Mathematics
OpenStudy (anonymous):

Can someone please help me with this question? I have tried working it out several times and have gotten it wrong every time.... Here is the question...Solve t^2 + 4t = 1 quadratic formula ax^2 + bx + c = 0 t^2 + 4t – 1 = 0

OpenStudy (anonymous):

$t^2+4t=1$ $(t+2)^2+1+2^2=5$ $t+2=\pm\sqrt{5}$ $t=-2\pm\sqrt{5}$

OpenStudy (anonymous):

or use $t=\frac{-b\pm\sqrt{b^2-4ac}}{2a}$ with $a=1,b=4,c=-1$ and get $t=\frac{-4\pm\sqrt{4^2-4\times 1\times (-1)}}{2\times 1}$ $t=\frac{-4\pm\sqrt{16+4}}{2}$ $t=\frac{-4\pm\sqrt{20}}{2}$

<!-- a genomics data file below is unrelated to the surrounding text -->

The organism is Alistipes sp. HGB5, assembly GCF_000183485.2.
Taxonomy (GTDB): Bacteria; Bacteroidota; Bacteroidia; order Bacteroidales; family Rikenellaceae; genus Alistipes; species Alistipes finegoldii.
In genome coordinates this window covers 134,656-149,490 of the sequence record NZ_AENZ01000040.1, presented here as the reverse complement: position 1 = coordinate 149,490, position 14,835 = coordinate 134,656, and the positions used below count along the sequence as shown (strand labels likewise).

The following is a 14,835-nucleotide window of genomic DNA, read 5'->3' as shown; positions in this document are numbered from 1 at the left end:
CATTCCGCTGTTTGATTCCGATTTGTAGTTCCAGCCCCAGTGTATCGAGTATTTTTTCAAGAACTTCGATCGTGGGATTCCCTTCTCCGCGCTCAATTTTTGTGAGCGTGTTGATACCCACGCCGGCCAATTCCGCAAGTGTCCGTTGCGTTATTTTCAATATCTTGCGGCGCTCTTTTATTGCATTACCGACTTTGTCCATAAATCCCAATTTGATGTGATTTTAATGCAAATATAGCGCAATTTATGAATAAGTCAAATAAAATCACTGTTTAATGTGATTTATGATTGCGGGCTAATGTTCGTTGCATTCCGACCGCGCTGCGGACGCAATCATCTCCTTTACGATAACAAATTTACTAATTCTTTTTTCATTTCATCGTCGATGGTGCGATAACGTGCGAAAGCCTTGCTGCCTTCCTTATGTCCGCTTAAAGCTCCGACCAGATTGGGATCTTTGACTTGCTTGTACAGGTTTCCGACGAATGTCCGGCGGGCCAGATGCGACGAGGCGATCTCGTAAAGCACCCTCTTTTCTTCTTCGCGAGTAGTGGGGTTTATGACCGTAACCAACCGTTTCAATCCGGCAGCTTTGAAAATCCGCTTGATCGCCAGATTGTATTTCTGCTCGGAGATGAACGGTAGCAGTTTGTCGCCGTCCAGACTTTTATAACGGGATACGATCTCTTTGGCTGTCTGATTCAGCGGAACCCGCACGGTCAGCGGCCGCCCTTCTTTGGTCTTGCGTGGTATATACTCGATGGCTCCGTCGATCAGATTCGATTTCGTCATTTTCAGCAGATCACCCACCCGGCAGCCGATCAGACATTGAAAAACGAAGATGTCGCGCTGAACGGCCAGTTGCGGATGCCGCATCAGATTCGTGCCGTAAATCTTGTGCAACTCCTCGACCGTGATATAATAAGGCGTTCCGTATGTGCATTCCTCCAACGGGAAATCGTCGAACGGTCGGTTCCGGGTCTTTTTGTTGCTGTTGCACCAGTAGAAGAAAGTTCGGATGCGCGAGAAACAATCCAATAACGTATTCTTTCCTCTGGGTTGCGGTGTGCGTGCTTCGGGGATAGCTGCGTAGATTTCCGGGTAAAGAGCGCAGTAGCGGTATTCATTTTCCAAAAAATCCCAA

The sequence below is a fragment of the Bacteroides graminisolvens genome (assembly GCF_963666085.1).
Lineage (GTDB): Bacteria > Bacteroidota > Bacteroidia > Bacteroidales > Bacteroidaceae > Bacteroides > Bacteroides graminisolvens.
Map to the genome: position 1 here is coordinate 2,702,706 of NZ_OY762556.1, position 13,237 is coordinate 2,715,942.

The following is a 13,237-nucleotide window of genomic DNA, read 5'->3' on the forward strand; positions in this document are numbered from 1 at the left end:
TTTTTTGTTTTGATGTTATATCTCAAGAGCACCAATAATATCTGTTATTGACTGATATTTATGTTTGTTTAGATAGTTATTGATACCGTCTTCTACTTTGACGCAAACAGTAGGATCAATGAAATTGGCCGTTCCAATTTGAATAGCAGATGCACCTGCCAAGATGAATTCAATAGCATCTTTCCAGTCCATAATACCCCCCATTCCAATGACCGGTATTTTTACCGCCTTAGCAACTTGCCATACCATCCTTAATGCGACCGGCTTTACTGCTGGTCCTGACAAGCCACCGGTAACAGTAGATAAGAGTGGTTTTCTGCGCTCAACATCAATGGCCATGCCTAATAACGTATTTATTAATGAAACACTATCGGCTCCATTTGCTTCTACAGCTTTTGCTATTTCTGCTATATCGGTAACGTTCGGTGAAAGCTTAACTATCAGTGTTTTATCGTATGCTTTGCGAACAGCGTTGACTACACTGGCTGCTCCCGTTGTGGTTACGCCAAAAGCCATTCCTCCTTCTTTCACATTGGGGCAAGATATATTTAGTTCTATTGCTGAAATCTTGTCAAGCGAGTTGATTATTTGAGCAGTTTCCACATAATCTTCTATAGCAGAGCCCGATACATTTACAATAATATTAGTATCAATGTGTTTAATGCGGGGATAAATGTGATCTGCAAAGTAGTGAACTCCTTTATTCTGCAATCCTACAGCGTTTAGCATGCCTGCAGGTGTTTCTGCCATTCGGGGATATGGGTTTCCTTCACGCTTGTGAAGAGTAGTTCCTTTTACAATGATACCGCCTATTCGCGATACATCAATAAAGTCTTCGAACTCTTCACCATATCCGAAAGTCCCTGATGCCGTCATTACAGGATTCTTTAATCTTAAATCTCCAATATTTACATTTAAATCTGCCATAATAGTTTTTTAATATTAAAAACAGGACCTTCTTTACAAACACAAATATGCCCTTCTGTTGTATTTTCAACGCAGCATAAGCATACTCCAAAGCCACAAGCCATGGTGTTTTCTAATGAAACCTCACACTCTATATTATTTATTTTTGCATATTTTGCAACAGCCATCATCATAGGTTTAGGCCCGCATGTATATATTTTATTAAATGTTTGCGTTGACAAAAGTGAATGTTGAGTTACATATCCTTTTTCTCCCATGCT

jimthompson5910 (jim_thompson5910):

The answers are $\large t=-2+\sqrt{5} \textrm{ or } t=-2−\sqrt{5}$ See the attached image for how I got those answers using the quadratic formula.

OpenStudy (anonymous):

but then you have to "simplify" this because $\sqrt{20}=\sqrt{4\times 5}=2\sqrt{5}$ so you have $\frac{-4\pm\2\sqrt{5}}{2}=\frac{2(-2\pm\sqrt{5})}{2}=-2\pm\sqrt{5}$

OpenStudy (anonymous):

Thank you so much... I have been stuck on this one question... I have been trying to do homework and do my final exam for today...

OpenStudy (anonymous):

same answer, but it is a lot easier to complete the square when the coefficient of the "middle term" is even, because then you do not have to spend all that time simplifying the radical a the end